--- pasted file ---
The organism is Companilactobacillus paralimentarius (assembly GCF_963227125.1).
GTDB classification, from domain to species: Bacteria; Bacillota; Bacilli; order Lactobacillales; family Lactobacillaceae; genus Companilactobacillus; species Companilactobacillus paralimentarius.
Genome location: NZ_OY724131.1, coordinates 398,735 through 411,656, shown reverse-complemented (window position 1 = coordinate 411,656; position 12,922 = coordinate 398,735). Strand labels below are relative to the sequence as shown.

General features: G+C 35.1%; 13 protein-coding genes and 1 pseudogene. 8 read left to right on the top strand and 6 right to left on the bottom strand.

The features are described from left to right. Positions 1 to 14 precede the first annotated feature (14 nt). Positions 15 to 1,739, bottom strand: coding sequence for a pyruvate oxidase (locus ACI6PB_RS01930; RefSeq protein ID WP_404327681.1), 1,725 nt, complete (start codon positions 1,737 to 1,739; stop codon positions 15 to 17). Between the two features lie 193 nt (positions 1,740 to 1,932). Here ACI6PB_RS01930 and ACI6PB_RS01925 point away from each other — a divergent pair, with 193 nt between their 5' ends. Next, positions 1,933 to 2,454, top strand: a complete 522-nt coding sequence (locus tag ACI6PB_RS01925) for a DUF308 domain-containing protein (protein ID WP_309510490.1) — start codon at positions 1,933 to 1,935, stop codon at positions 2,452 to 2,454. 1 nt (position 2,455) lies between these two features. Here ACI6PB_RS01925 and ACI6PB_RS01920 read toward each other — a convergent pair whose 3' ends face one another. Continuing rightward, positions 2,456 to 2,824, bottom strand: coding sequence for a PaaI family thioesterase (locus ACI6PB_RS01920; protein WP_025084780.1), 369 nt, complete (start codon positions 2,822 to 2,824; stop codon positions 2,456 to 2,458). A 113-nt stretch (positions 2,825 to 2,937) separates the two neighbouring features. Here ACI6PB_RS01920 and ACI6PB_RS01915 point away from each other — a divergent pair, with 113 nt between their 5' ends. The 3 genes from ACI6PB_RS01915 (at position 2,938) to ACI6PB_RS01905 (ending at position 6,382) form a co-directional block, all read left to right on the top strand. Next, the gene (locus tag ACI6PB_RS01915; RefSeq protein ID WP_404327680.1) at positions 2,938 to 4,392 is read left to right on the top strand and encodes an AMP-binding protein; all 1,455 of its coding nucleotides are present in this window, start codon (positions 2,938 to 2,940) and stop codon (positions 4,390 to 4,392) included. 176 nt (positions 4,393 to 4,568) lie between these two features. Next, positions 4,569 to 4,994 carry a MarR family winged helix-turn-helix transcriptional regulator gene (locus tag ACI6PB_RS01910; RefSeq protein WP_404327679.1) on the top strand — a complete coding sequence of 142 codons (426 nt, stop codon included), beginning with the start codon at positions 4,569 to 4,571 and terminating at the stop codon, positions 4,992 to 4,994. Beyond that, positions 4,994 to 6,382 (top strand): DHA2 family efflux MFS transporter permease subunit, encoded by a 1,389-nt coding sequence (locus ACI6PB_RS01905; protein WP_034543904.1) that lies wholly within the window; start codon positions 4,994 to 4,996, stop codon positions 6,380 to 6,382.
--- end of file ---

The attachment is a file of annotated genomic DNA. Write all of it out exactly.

The organism is Companilactobacillus paralimentarius (assembly GCF_963227125.1).
GTDB classification, from domain to species: Bacteria; Bacillota; Bacilli; order Lactobacillales; family Lactobacillaceae; genus Companilactobacillus; species Companilactobacillus paralimentarius.
Genome location: NZ_OY724131.1, coordinates 398,735 through 411,656, shown reverse-complemented (window position 1 = coordinate 411,656; position 12,922 = coordinate 398,735). Strand labels below are relative to the sequence as shown.

General features: G+C 35.1%; 13 protein-coding genes and 1 pseudogene. 8 read left to right on the top strand and 6 right to left on the bottom strand.

The features are described from left to right. Positions 1 to 14 precede the first annotated feature (14 nt). Positions 15 to 1,739, bottom strand: coding sequence for a pyruvate oxidase (locus ACI6PB_RS01930; RefSeq protein ID WP_404327681.1), 1,725 nt, complete (start codon positions 1,737 to 1,739; stop codon positions 15 to 17). Between the two features lie 193 nt (positions 1,740 to 1,932). Here ACI6PB_RS01930 and ACI6PB_RS01925 point away from each other — a divergent pair, with 193 nt between their 5' ends. Next, positions 1,933 to 2,454, top strand: a complete 522-nt coding sequence (locus tag ACI6PB_RS01925) for a DUF308 domain-containing protein (protein ID WP_309510490.1) — start codon at positions 1,933 to 1,935, stop codon at positions 2,452 to 2,454. 1 nt (position 2,455) lies between these two features. Here ACI6PB_RS01925 and ACI6PB_RS01920 read toward each other — a convergent pair whose 3' ends face one another. Continuing rightward, positions 2,456 to 2,824, bottom strand: coding sequence for a PaaI family thioesterase (locus ACI6PB_RS01920; protein WP_025084780.1), 369 nt, complete (start codon positions 2,822 to 2,824; stop codon positions 2,456 to 2,458). A 113-nt stretch (positions 2,825 to 2,937) separates the two neighbouring features. Here ACI6PB_RS01920 and ACI6PB_RS01915 point away from each other — a divergent pair, with 113 nt between their 5' ends. The 3 genes from ACI6PB_RS01915 (at position 2,938) to ACI6PB_RS01905 (ending at position 6,382) form a co-directional block, all read left to right on the top strand. Next, the gene (locus tag ACI6PB_RS01915; RefSeq protein ID WP_404327680.1) at positions 2,938 to 4,392 is read left to right on the top strand and encodes an AMP-binding protein; all 1,455 of its coding nucleotides are present in this window, start codon (positions 2,938 to 2,940) and stop codon (positions 4,390 to 4,392) included. 176 nt (positions 4,393 to 4,568) lie between these two features. Next, positions 4,569 to 4,994 carry a MarR family winged helix-turn-helix transcriptional regulator gene (locus tag ACI6PB_RS01910; RefSeq protein WP_404327679.1) on the top strand — a complete coding sequence of 142 codons (426 nt, stop codon included), beginning with the start codon at positions 4,569 to 4,571 and terminating at the stop codon, positions 4,992 to 4,994. Beyond that, positions 4,994 to 6,382 (top strand): DHA2 family efflux MFS transporter permease subunit, encoded by a 1,389-nt coding sequence (locus ACI6PB_RS01905; protein WP_034543904.1) that lies wholly within the window; start codon positions 4,994 to 4,996, stop codon positions 6,380 to 6,382.